According to Transparency International, India ranks 94th when it comes to transparency and honesty. Clearly it is not among the very corrupt countries of the World, like Russia, which is ranked, 133rd; nevertheless corruption is palpable and nearly 62% of the population has experienced it.
Corruption is widespread in government, in business sector and most egregiously in the programs designed to help the poor, making the poor the biggest victims of corruption. But India is fortunate to have a campaigner against corruption of Gandhian proportions -- Anna Hazare.
Anna Hazare is a social activist and a national leader who has launched a grass roots campaign to eradicate corruption in India. Both his style and his strategies are reminiscent of Gandhi and they have won him global recognition and many awards. In many sections of the Indian society he is revered for his lifelong dedication to social reform.
Anna Hazare was in Delaware on the 20th of August. He spoke at the Hindu Temple in Hockessin and I had the opportunity to engage with him, both in public and private, and to moderate the question and answer session.
Anna Hazare congratulated American-Indians for having a community center attached to the temple. He said that God's temple must be side by side with the Temple of society since service to humanity is service to God. His message was about the importance of faith and social service and he concluded by calling everyone to a life of purity of thought, purity of action, purity of manners, and a willingness to forgive. It was also interesting to see how his nationalist sentiments manifest as faith. He asked the congregation not to forget the temple back home -- India -- the deity that we all should worship.
During the dialog I asked him how this epidemic of corruption could be combated and especially how the Indian diaspora could help him. He said he did not need our money, what he needed was our expertise. We could help by transferring knowledge technology and expertise that will help activists combat corruption. He elaborated his vision further in responses to questions from the audience.
Even though he engages in grass roots activism, his solution to corruption is top down. He believes that the biggest source of corruption in India is the presence of political parties. He argued that this was not the intent of the Indian constitution. India's parliament is -- 'Loksabha' he said, an assembly of people not parties. At the systemic level the elimination of party system will eliminate corruption. He hopes to achieve this by encouraging voters to vote for individuals with good character and not for political parties with political agendas.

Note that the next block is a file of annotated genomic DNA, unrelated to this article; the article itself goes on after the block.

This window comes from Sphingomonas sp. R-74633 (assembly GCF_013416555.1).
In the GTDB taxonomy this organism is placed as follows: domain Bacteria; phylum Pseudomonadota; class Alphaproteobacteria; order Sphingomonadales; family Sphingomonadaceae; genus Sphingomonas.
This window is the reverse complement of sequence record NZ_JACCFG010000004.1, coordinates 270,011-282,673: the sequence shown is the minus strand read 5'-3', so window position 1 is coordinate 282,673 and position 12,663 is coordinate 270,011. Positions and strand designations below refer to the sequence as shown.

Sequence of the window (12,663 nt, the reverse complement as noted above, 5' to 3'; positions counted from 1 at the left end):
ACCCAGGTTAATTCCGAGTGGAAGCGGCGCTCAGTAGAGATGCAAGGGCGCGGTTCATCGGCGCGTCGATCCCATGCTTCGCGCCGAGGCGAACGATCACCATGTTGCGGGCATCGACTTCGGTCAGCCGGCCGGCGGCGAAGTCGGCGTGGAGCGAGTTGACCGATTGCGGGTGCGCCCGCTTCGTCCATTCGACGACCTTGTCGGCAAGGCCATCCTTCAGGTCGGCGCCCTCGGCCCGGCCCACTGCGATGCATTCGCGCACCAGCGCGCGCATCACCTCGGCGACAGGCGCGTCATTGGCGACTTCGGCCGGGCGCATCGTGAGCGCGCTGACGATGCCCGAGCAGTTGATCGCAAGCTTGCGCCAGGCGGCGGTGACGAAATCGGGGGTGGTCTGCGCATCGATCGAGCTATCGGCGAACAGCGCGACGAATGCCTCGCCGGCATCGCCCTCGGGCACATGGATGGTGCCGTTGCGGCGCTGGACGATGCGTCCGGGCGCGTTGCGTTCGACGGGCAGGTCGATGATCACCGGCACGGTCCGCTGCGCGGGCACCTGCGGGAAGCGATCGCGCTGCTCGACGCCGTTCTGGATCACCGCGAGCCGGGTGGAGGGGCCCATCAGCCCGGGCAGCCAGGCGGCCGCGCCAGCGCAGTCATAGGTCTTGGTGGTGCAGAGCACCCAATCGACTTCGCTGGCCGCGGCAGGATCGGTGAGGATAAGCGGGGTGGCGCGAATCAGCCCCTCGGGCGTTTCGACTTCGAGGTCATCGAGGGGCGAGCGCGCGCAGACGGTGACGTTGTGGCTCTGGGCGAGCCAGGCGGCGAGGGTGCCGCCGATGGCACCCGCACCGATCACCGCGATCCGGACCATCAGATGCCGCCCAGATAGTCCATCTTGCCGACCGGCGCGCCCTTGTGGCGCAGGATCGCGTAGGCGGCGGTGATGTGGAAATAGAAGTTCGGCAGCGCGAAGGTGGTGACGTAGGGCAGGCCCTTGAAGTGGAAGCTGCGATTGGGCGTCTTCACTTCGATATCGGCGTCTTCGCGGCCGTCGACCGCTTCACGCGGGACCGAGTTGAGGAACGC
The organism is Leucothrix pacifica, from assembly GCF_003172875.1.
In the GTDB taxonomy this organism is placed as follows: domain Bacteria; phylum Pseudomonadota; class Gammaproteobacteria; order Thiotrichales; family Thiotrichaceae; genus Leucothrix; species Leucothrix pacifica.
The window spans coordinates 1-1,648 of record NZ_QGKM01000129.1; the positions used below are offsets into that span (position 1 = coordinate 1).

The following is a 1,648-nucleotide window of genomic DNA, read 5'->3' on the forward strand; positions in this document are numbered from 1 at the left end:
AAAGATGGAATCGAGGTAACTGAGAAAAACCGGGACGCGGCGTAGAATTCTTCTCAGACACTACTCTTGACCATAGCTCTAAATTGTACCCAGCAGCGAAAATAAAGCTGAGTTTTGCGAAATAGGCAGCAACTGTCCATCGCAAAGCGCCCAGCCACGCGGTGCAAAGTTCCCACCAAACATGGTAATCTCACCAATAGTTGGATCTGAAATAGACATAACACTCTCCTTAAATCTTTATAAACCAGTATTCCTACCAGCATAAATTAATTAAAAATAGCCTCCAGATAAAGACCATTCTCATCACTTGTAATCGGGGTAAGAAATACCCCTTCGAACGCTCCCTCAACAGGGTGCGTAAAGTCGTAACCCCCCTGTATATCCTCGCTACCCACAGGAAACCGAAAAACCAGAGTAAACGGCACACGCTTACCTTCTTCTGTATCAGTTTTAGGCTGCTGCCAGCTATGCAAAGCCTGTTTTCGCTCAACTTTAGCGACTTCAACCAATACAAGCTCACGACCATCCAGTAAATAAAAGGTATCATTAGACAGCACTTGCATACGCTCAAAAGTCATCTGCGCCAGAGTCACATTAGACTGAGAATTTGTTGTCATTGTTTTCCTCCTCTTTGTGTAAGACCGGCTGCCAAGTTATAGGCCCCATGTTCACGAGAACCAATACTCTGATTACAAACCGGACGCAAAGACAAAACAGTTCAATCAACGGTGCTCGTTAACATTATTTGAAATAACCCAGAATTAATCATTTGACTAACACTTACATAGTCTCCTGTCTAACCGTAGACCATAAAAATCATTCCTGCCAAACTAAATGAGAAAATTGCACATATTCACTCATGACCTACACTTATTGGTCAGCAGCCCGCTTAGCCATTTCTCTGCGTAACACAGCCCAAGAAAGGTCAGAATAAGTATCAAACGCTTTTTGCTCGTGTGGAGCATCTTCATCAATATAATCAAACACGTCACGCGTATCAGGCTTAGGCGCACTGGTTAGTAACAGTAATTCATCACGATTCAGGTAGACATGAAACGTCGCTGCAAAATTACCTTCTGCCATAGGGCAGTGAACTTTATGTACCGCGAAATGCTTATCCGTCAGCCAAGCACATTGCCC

His activism and his stature have put corruption on the national agenda. I am not sure if his solutions will work, but the awareness and urgency that he is generating could inspire others to come up with more realistic solutions.
The defamation campaign launched against him by mainstream parties, that he is the hidden face of Hindu communalism and that he is using his anti-corruption campaign to advance the political cause of Hindu nationalism by targeting secular parties, has dampened his movement to some extent. But the intensity of opposition also attests to Anna's potency.
Is Anna Hazare communal? He has a 50-year record of social service and social reform and zero instances of active communalism. His record speaks for him. Does he have sympathies for communal parties and leaders in India? That is difficult to determine. He was asked by a delegation in Hockessin to endorse Narendra Modi as the future Prime Minister of India, under whose leadership Muslims were massacred and their homes and businesses burnt in Gujarat in 2002.
Anna Hazare did not endorse Narendra Modi. He said he did not believe in political parties and since Modi was a member of BJP, a political party, he could not endorse him. When pressed to endorse Modi as an individual, he responded by saying that if Modi left the BJP, he would be happy to endorse him. For an ethical activist, it was a very political answer. Anna was trying to get out of endorsing Modi without offending Modi's supporters. But I suspect he offended the Hindu secularists by not condemning Modi and disappointed Hindu nationalists by not clearly endorsing him.
I sympathize with his predicament. His goal is ethical his means political, things are bound to get muddy. Nevertheless, the evening was both spiritually uplifting and politically fascinating. It underscored at once how India's future is at the same time bright because of leaders like Anna Hazare and in peril because of the challenges they are trying to confront.
Dr. Muqtedar Khan is Associate Professor at the University of Delaware and a Fellow at the Institute for Social Policy and Understanding.
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